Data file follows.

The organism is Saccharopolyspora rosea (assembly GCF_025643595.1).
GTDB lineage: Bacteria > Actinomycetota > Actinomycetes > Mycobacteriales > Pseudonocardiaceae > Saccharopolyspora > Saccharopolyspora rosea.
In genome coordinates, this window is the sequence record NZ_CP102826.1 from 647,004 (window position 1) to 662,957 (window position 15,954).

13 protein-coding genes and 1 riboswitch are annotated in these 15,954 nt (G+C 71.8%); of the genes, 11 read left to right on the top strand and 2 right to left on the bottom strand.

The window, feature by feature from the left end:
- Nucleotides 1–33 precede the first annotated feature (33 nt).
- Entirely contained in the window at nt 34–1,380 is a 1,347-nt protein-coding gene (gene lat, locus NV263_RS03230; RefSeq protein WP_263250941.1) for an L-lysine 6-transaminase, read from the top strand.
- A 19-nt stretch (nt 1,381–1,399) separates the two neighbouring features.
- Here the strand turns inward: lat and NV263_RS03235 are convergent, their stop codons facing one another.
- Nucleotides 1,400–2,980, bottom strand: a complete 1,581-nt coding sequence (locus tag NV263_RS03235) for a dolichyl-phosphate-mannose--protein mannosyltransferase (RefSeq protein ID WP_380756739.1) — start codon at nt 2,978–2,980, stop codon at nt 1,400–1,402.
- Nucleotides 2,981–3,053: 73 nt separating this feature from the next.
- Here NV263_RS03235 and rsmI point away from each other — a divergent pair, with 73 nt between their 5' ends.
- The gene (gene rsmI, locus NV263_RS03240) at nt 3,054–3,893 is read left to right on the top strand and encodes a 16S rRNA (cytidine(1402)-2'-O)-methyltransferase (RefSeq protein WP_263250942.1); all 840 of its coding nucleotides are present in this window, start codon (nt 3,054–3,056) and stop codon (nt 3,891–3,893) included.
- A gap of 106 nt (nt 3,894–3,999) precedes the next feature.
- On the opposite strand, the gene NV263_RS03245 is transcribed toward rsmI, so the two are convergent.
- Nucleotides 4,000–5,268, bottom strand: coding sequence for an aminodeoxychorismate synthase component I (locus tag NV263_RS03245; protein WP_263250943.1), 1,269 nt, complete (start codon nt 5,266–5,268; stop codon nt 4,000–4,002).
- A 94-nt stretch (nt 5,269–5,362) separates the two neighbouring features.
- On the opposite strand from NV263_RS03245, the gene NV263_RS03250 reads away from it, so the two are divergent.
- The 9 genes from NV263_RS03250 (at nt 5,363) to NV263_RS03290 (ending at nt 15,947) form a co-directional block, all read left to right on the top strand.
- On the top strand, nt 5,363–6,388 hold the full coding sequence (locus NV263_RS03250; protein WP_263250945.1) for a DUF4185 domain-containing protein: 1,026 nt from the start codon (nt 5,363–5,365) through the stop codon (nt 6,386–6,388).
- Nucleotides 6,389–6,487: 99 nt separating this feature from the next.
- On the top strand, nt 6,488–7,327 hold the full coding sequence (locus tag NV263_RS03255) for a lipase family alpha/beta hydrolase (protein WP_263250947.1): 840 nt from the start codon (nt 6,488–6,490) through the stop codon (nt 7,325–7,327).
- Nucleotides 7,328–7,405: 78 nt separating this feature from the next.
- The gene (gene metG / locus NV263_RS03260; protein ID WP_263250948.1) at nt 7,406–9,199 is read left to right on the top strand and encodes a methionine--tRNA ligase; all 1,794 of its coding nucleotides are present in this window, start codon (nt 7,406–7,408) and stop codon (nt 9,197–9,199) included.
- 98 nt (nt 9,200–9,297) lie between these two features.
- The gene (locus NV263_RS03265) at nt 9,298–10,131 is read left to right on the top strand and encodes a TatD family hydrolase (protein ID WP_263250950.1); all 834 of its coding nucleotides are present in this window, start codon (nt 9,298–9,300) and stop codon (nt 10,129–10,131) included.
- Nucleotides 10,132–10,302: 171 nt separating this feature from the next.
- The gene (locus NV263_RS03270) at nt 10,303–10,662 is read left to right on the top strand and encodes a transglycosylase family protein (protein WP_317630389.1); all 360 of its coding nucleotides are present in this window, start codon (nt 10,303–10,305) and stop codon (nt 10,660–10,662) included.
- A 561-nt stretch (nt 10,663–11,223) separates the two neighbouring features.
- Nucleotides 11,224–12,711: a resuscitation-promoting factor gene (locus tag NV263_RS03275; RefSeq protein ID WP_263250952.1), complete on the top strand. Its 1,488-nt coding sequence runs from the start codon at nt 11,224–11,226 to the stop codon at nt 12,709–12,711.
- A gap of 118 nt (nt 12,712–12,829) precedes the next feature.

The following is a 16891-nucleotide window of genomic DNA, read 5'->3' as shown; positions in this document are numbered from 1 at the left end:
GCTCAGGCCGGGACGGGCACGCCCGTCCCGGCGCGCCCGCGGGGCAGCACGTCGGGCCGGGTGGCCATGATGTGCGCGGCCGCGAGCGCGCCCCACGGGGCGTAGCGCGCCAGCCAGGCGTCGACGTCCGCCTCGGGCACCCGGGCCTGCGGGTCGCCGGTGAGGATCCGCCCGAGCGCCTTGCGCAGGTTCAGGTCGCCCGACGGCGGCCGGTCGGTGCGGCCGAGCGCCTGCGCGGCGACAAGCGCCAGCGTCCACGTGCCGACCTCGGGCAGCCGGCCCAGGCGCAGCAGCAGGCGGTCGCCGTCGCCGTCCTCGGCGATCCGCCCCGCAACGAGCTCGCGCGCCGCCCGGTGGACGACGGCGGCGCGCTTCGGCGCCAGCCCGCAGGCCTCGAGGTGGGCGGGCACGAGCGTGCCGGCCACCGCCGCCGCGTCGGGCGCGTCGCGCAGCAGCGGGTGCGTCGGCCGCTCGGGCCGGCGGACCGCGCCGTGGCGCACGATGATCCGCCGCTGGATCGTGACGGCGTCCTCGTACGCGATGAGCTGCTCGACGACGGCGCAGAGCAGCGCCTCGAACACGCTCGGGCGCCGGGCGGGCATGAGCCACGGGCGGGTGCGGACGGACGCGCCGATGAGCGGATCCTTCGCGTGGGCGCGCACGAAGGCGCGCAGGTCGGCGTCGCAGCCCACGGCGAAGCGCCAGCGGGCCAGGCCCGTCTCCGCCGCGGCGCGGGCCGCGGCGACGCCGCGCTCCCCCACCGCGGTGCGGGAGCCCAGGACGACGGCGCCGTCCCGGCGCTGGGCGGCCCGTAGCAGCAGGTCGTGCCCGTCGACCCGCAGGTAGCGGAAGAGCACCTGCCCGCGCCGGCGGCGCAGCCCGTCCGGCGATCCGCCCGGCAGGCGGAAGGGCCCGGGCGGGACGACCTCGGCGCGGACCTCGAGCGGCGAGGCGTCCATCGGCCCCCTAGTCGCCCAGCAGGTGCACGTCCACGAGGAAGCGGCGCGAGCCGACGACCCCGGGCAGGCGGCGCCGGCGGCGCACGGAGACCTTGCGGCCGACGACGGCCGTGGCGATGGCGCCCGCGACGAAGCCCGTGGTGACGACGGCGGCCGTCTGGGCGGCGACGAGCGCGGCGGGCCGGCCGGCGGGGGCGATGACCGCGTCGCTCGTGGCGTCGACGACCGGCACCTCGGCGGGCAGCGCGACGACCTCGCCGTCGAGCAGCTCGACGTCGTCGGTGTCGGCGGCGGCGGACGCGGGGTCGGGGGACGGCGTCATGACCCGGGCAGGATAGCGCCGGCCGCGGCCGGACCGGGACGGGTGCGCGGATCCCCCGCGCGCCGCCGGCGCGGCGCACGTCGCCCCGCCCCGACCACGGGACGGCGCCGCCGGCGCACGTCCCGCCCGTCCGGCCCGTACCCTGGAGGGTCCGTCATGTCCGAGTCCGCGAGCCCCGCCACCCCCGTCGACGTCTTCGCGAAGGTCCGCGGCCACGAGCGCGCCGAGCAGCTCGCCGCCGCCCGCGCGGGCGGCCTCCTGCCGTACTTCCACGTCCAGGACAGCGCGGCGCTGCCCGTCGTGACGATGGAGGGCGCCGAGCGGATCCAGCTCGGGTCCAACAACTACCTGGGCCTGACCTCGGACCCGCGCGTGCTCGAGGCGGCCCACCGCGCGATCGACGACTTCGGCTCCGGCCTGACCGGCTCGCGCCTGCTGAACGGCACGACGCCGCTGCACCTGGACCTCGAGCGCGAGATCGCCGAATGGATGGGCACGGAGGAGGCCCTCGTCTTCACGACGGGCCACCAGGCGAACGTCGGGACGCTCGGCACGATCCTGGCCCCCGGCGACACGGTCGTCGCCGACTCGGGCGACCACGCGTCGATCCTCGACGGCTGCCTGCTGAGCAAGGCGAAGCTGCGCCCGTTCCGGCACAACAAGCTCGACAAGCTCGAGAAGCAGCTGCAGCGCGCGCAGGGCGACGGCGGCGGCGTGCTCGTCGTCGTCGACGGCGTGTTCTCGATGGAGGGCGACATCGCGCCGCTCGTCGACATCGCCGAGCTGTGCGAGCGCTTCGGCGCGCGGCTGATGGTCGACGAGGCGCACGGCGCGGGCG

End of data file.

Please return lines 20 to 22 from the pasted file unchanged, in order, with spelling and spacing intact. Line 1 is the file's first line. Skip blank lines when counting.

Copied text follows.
- On the top strand, nt 5,363–6,388 hold the full coding sequence (locus NV263_RS03250; protein WP_263250945.1) for a DUF4185 domain-containing protein: 1,026 nt from the start codon (nt 5,363–5,365) through the stop codon (nt 6,386–6,388).
- Nucleotides 6,389–6,487: 99 nt separating this feature from the next.
- On the top strand, nt 6,488–7,327 hold the full coding sequence (locus tag NV263_RS03255) for a lipase family alpha/beta hydrolase (protein WP_263250947.1): 840 nt from the start codon (nt 6,488–6,490) through the stop codon (nt 7,325–7,327).